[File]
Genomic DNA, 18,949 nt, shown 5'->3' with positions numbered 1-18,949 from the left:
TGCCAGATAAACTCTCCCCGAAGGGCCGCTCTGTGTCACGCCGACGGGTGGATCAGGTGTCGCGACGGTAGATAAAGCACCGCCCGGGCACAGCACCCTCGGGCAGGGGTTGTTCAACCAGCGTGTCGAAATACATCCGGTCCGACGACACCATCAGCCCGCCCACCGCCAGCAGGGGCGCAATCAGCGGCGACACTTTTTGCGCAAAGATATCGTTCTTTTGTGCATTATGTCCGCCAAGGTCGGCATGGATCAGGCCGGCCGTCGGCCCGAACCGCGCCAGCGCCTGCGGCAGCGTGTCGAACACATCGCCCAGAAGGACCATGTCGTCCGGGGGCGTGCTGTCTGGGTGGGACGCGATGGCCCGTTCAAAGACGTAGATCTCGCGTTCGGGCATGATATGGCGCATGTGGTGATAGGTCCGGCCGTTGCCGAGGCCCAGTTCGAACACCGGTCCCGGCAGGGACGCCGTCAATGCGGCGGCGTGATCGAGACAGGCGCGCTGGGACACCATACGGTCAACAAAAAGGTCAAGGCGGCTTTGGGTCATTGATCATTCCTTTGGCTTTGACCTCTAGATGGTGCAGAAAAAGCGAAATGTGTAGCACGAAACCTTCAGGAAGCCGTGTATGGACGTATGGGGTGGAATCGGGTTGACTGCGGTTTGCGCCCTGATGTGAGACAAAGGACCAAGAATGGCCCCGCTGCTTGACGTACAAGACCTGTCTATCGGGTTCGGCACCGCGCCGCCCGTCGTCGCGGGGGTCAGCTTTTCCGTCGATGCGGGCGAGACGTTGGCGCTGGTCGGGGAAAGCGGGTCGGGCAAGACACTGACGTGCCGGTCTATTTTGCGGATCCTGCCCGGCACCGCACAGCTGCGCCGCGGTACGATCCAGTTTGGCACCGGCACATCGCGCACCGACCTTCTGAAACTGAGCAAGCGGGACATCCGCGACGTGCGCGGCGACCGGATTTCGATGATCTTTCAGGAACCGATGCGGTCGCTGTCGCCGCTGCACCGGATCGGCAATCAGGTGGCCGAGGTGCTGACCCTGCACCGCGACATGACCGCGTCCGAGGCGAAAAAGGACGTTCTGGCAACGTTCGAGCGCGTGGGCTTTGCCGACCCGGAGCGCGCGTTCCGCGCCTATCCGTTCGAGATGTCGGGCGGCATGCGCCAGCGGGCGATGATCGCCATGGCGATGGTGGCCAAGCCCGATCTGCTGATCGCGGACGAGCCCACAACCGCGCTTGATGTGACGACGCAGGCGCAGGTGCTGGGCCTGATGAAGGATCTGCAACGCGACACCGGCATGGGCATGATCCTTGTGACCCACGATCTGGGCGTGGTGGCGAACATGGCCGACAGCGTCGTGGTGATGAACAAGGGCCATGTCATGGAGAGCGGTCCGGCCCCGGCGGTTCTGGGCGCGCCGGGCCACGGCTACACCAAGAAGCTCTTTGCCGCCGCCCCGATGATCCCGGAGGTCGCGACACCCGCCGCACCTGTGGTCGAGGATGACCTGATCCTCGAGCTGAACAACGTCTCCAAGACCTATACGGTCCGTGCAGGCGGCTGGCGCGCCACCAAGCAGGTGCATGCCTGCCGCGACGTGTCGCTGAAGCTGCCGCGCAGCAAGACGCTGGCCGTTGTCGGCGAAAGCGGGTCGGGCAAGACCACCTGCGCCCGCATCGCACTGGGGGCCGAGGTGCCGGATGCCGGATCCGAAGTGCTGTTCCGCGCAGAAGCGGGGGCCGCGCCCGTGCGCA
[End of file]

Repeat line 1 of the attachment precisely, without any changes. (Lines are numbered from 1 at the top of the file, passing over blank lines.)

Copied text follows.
Genomic DNA, 18,949 nt, shown 5'->3' with positions numbered 1-18,949 from the left: